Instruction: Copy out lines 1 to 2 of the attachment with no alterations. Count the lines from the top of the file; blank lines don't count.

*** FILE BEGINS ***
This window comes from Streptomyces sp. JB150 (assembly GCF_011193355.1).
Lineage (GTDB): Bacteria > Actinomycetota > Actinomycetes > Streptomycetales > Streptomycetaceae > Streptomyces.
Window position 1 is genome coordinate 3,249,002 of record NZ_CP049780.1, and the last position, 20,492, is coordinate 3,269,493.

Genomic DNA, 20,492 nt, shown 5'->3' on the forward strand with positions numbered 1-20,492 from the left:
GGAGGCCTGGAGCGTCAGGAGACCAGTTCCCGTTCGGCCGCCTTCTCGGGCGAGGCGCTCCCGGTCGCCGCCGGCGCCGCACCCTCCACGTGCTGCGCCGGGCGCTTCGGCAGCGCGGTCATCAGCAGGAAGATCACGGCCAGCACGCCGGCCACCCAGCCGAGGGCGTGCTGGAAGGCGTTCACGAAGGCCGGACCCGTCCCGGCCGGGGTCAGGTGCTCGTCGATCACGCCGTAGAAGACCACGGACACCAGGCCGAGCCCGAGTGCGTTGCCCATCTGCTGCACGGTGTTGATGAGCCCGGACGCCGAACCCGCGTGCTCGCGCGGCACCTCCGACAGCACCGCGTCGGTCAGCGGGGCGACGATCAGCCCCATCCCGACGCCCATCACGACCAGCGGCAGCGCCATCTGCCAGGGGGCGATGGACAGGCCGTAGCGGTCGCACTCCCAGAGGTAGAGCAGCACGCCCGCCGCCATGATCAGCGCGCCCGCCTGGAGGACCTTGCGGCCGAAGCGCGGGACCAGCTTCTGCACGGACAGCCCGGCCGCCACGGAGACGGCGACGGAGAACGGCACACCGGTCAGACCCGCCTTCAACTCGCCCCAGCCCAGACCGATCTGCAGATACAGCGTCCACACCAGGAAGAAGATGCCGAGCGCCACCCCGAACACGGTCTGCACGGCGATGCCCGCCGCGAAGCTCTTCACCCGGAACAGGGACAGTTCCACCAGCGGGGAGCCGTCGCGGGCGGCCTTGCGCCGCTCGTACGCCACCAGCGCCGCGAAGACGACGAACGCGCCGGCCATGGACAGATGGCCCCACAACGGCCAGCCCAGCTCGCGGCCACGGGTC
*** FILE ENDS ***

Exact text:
This window comes from Streptomyces sp. JB150 (assembly GCF_011193355.1).
Lineage (GTDB): Bacteria > Actinomycetota > Actinomycetes > Streptomycetales > Streptomycetaceae > Streptomyces.